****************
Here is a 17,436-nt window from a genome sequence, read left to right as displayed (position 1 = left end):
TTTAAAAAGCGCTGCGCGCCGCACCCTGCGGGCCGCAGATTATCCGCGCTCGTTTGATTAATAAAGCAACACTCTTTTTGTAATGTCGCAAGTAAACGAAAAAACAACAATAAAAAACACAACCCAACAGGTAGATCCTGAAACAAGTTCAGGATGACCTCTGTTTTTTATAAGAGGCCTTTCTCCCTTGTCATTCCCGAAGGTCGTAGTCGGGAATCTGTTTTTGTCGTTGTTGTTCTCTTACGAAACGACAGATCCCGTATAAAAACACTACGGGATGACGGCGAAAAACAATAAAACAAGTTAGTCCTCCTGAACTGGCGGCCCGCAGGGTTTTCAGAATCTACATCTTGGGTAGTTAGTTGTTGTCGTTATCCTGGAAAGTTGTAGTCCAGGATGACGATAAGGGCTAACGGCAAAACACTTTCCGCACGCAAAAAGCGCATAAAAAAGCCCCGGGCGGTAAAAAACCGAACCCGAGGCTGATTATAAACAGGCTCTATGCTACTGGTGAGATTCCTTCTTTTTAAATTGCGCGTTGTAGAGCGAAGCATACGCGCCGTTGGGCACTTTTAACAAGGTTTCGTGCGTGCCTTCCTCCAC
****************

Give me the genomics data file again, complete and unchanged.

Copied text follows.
Here is a 17,436-nt window from a genome sequence, read left to right as displayed (position 1 = left end):
TTTAAAAAGCGCTGCGCGCCGCACCCTGCGGGCCGCAGATTATCCGCGCTCGTTTGATTAATAAAGCAACACTCTTTTTGTAATGTCGCAAGTAAACGAAAAAACAACAATAAAAAACACAACCCAACAGGTAGATCCTGAAACAAGTTCAGGATGACCTCTGTTTTTTATAAGAGGCCTTTCTCCCTTGTCATTCCCGAAGGTCGTAGTCGGGAATCTGTTTTTGTCGTTGTTGTTCTCTTACGAAACGACAGATCCCGTATAAAAACACTACGGGATGACGGCGAAAAACAATAAAACAAGTTAGTCCTCCTGAACTGGCGGCCCGCAGGGTTTTCAGAATCTACATCTTGGGTAGTTAGTTGTTGTCGTTATCCTGGAAAGTTGTAGTCCAGGATGACGATAAGGGCTAACGGCAAAACACTTTCCGCACGCAAAAAGCGCATAAAAAAGCCCCGGGCGGTAAAAAACCGAACCCGAGGCTGATTATAAACAGGCTCTATGCTACTGGTGAGATTCCTTCTTTTTAAATTGCGCGTTGTAGAGCGAAGCATACGCGCCGTTGGGCACTTTTAACAAGGTTTCGTGCGTGCCTTCCTCCAC